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Homework Help: Boundary Conditions for infinite grounded cylinder (Laplace Equation)

  1. Feb 8, 2010 #1
    1. The problem statement, all variables and given/known data
    Find the potential outside of a long grounded conducting cylindrical rod of radius
    R placed perpendicular to a uniform electric field E0.


    2. Relevant equations
    V(s,[tex]\phi[/tex]) = [tex]a_{0}[/tex]+[tex]b_0{}[/tex]ln(s) + [tex]\sum[/tex]([tex]A_n{}[/tex]cos(n[tex]\phi[/tex])+[tex]B_n{}[/tex]sin(n[tex]\phi[/tex]))*([tex]C_n{}[/tex][tex]s^n{}[/tex]+[tex]D_n{}[/tex][tex]s^{-n}[/tex])

    The sum being from n=1 to infinity

    The problem is independent of Z (on which the axis of rod lies)


    3. The attempt at a solution
    I know how to solve these types of problems, but I need the boundary conditions first so that I can begin solving for the coefficients. I know that the inner boundary condition is V(R,[tex]\phi[/tex])=0 (since it is grounded), but I'm stuck on other boundary conditions. I also know that the potential on the entire inside is zero. But I don't think the boundary condition V(0,[tex]\phi[/tex]) is relevant in this case since we are talking about the outside potential.

    I also know we can't set potential at infinity equal to zero since it was defined as a "long rod".

    I'm also a little confused on what effect the E field has on the boundary conditions. I know that the charge will rearrange on the cylinder so that it creates an opposing E field on the inside to cancel out the external E field.

    Any hints on what other boundary conditions there are would be much appreciated!
     
  2. jcsd
  3. Feb 8, 2010 #2

    gabbagabbahey

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    You can't say that [itex]V[/itex] is zero at infinity, but certainly it must be finite everywhere, including at [itex]s\to\infty[/itex]. What does that tell you about the coefficients [itex]b_0[/itex] and [itex]C_n[/itex]?

    What would you expect the net charge on the conducting cylinder to be? What does that tell you the highest order non-zero multipole moment due only to the cylinder (and the charge density induced on it) would be? Would you expect the potential due to the cylinder to be small or large compared to the potential due to just the uniform external field? What does that tell you about the total potential for [itex]s\gg R[/itex]?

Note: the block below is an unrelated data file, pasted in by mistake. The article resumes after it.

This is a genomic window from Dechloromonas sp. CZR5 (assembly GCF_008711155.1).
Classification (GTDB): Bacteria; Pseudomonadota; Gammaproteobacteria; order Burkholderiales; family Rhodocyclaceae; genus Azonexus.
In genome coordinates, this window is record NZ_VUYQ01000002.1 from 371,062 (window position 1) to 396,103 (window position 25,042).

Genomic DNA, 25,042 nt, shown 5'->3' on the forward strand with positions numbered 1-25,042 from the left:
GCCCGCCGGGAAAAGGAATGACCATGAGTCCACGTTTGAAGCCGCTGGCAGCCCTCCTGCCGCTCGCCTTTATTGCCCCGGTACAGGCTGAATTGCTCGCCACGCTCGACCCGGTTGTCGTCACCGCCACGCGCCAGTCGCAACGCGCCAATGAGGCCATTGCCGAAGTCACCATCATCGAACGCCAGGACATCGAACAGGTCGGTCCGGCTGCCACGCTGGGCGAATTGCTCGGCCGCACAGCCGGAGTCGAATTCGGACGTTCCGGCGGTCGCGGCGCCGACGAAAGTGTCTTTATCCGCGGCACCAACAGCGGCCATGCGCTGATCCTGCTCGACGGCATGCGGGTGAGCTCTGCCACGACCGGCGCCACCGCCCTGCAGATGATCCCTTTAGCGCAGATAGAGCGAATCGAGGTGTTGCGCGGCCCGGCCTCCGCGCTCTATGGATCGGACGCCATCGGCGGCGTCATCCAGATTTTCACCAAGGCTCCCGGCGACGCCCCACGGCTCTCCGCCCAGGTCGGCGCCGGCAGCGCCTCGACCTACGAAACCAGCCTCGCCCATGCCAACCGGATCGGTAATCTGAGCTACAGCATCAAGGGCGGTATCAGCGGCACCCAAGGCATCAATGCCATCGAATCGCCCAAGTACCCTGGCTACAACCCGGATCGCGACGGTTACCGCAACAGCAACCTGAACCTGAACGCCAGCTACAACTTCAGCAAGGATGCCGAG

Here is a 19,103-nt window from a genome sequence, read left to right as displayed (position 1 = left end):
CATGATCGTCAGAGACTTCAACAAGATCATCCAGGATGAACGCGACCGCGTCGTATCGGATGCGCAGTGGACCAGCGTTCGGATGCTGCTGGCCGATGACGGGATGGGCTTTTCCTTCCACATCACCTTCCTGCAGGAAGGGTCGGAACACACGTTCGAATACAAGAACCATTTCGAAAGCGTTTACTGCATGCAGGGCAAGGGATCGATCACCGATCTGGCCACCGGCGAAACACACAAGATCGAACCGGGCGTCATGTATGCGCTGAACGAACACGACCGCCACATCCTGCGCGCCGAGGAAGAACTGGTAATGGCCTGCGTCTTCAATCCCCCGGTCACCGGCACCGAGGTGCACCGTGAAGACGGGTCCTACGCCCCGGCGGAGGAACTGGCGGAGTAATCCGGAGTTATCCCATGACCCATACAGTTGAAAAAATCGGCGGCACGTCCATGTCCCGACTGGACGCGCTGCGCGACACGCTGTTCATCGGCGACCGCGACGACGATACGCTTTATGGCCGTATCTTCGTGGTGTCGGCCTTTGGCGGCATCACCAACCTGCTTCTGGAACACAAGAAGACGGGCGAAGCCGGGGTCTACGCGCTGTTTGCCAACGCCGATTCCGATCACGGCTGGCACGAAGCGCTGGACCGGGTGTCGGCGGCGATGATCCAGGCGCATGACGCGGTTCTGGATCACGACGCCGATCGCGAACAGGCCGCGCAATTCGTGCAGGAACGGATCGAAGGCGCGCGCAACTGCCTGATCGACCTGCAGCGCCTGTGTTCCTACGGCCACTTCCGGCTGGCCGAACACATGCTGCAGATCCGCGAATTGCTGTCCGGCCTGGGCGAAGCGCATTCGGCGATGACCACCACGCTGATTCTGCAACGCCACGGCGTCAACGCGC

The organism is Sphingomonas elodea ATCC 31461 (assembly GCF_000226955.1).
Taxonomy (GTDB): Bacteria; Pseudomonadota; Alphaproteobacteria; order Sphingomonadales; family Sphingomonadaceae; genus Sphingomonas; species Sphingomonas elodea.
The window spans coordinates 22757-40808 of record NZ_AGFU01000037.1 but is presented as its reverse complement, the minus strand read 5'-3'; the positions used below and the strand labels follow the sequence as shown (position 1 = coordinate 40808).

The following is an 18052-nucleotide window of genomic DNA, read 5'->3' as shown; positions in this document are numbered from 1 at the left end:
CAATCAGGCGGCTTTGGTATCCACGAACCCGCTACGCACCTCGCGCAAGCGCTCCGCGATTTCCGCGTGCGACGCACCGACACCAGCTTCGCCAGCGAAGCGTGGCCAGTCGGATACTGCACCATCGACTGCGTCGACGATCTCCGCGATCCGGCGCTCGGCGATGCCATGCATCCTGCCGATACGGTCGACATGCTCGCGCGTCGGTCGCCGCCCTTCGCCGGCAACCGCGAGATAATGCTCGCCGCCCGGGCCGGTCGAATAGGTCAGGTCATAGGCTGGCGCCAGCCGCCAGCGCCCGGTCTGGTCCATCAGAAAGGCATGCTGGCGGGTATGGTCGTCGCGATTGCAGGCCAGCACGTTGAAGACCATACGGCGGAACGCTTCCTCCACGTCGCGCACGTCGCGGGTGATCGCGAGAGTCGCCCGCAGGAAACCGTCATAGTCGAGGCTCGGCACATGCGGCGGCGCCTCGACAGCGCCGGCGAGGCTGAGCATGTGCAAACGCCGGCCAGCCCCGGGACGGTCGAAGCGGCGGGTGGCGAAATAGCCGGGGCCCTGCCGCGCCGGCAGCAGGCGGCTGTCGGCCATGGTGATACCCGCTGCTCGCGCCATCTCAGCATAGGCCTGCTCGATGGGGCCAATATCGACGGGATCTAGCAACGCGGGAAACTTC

Note: You may as well choose your coordinate axes so that the external field points along the positive z-axis
     
  4. Feb 8, 2010 #3
    Well this would mean that [tex]C_n{}[/tex] and [tex]B_n{}[/tex] would have to be zero if at infinity the potential can only be finite. That certainly makes solving for [tex]A_n{}[/tex] and [tex]B_n{}[/tex] easier since [tex]D_n{}[/tex] can just collapse into them. For those two the boundary condition at V(R,phi)=0 would probably suffice.

    As for the multipole terms I know there will have to be a dipole term since the positive charge and negative charge will seperate to two sides of the cylinder (since external E is orthogonal top and bottom). I'm unsure of the highest order multipole term though. I would expect the potential due to the cylinder to be smaller compared to the one created by the uniform field. So I guess the total potential for s>>R would be approximately just due to the uniform field.
     
  5. Feb 8, 2010 #4

    gabbagabbahey

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    By highest order, I mean highest order in [itex]r[/itex] (the distance from the center of the cylinder/origin)...since the monopole moment must be zero, that would be the dipole term which falls off as [itex]r^{-2}[/itex].

    Right, the potential due to just the induced charge density on the cylinder will fall off proportional to [itex]r^{-2}[/itex] (or faster), so as long as the external potential falls off slower than that with distance (it does), it will be significantly larger for [itex]s\gg R[/itex].

    So, what is the potential corresponding to just the external field? Doesn't that give you another boundary condition?
     
    Last edited: Feb 8, 2010
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